Fiji for most is a tropical paradise where the water is warm and the weather is always idyllic but Fiji, like some of its Pacific Island neighbours, is sitting on a debt crisis that could have significant geopolitical impact for generations to come. 

The author of this article, Gianpaulo, is based in the South Pacific and is a student of Counterterrorism, Intelligence and Security. Interested in everything related to National Security. 24 News Enthusiast, political junkie and working on his first book ‘Hitchhikers Guide to National Security’.

It’s 11:00am local time in Nadi, the weather is a fine 31-degree celsius and the humidity is sitting around 90%, sitting by the beach its peaceful and not a care in the world can be had about what lies outside of this resort. You can hear the birds chirping and a couple of minutes ago I saw a coconut fall out of a tree, this truly is a tropical paradise.

But since the last coup that Fiji experienced when now Prime Minister Frank Bainimarama took control of the government this tropical home away from home has struggled with a new issue – cash in the region.

When the Fijian Coup of 2006 took place, Australia and New Zealand were quick to denounce the military and pull their High Commissioners from Fiji leaving no presence until they recommitted to diplomatic ties may years later.

The vacuum felt hurt Fiji, not by much as travellers still came from all over but the US cut $2.5 million in aid, the Commonwealth disavowed the government and country and with the government interfering with censorship of the media, free speech was silenced at a time that a free and independent press would be able to challenge the legitimacy of a coup that many condemned domestically and internationally.

This brings in our first act, the People’s Republic of China – there was a vacuum in diplomatic relations and the ability to buy influence. It starts simple, the Chinese enter and offer the government of a nation the ability to build infrastructure with Chinese money (e.g. roads, hospitals, ports).

The government agrees and talks up the potential benefit to local employment.

What the government doesn’t realise at the time is that there is a high probability that they won’t be able to repay that debt but the Chinese government doesn’t worry about that because that is part of the plan. If the foreign government can’t repay the Chinese on time that is when the negotiations start, the Chinese will either want payment in full or something else – usually the infrastructure itself.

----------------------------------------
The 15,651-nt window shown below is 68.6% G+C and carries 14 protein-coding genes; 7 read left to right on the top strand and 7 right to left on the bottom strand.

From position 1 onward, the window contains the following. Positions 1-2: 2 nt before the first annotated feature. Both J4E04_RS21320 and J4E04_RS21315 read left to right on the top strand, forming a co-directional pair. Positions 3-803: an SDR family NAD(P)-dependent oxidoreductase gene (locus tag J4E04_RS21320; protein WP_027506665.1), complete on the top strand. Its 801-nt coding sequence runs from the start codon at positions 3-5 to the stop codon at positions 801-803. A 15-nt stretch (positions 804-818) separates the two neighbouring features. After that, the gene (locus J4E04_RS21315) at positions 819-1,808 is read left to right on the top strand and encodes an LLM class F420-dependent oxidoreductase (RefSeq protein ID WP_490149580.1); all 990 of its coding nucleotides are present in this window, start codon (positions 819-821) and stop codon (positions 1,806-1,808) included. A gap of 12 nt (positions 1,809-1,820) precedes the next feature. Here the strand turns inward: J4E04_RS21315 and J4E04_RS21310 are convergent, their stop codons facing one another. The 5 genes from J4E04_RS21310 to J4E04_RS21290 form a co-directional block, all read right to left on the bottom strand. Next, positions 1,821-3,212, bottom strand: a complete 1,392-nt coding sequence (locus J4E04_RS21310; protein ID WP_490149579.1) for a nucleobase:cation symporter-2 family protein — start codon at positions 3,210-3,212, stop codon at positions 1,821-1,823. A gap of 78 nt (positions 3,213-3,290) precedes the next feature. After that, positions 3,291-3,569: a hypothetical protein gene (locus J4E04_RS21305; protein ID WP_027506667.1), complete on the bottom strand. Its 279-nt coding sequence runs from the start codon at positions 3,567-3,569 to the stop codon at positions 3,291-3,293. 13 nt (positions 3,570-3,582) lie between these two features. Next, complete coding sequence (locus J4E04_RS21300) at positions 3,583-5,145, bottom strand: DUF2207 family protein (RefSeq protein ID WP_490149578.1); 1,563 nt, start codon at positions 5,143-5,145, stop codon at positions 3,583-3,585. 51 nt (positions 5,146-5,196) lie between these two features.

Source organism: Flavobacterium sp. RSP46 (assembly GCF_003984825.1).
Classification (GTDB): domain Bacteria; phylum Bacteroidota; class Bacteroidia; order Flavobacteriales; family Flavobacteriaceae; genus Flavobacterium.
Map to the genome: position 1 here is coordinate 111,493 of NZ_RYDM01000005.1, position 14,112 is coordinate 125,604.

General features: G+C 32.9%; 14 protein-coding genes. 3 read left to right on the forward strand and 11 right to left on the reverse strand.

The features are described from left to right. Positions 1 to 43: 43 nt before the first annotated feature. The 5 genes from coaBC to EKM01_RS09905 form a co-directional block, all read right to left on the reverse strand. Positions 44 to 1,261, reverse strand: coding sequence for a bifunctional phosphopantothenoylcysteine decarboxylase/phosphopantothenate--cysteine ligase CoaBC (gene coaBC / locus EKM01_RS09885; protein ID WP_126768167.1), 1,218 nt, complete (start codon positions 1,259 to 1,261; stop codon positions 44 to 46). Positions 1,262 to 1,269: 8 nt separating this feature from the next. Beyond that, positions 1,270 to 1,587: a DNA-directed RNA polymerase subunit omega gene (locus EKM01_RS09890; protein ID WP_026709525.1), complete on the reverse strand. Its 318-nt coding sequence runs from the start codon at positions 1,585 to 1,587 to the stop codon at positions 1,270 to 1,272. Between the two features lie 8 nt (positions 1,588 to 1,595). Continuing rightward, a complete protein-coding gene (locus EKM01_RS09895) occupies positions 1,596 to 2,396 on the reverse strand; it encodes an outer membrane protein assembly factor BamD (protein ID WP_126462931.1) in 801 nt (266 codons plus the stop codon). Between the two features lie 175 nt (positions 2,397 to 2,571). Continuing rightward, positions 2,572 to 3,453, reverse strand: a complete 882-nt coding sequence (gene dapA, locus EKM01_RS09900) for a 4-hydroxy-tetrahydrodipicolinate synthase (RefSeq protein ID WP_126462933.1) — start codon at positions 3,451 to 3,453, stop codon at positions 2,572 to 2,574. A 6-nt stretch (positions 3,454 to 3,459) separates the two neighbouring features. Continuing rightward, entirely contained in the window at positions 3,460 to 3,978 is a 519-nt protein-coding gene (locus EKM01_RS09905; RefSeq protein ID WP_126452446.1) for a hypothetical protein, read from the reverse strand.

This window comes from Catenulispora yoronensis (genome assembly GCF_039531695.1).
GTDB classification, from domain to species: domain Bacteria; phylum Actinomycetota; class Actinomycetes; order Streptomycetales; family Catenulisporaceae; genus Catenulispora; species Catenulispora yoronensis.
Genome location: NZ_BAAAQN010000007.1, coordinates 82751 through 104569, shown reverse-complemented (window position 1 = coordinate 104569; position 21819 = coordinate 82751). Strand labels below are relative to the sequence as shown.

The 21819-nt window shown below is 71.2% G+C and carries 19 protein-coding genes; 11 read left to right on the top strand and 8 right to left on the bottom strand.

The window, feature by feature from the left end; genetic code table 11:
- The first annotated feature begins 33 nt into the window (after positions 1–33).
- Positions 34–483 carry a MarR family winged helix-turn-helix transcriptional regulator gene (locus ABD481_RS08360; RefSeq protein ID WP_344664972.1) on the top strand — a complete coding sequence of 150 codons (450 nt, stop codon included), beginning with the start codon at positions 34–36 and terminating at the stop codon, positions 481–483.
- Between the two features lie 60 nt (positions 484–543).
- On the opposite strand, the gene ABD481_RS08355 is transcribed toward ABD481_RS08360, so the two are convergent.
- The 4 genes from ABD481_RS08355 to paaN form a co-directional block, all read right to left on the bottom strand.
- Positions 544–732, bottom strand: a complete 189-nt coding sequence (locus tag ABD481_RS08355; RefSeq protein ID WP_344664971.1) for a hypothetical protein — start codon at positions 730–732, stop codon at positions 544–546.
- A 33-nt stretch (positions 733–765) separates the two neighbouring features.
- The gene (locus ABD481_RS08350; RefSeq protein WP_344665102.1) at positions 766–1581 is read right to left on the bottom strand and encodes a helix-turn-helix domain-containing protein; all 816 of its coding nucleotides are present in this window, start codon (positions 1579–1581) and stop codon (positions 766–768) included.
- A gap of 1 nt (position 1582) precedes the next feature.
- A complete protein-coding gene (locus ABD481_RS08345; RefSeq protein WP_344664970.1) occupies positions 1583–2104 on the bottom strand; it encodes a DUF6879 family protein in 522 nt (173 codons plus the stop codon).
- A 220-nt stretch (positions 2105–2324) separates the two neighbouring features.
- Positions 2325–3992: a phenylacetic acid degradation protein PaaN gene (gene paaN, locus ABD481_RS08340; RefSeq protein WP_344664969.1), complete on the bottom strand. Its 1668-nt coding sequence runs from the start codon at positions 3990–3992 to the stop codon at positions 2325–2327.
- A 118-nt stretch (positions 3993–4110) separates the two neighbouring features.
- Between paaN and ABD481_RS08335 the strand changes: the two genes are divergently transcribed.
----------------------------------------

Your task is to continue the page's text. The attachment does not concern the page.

Vanuatu, similar to Fiji in its situation, now faces a similar problem. The Chinese government splashed cash to build sporting stadiums, convention centres and even a port that could allow cruise ships to dock and unload hundreds if not thousands of willing tourists to the region.

Now the Vanuatu Government can’t repay the money that they borrowed to build the these expensive luxuries, luxuries that locals believed that the government shouldn’t build and now are within maintenance and, in the case of the convention centre, power.

So where does this leave Vanuatu? Potentially in a void where they are indebted to the Chinese, where their vote at the United Nations belongs to the Chinese and where the port, as a major strategic issue for Australia, could be converted to a dock for Chinese Naval vessels. Whilst the Chinese government and Vanuatu government both deny that this is the case but many analysis believe that it is inevitable.

You might be asking what sort of diplomacy this is– fortunately it has a name, unfortunately it’s a bleak one – Debt Trap Diplomacy.

In simple terms, think of it like the bank approaching you and saying that they will help you build that mansion and buy that luxury car that you have always wanted and all you would have to do is work hard and in five years time they would collect – don’t worry about it today, worry about it later.

The problem is that in five years time, once you’ve enjoyed the luxury the bill for all of it is higher than anything that you could ever afford so you’re stuck and you have two options: give in to the bank and find the money somehow to pay it all back in one hit or become a slave to the bank that put you there, doing their bidding when they whistle. Essentially this is debt trap diplomacy.

With the dispute in the South China Sea and the potential for China to establish military bases in the South Pacific many believe that this type of diplomacy could cause more long term problems for those that simply want to maintain the peace and put a hold on the arms race that is occurring.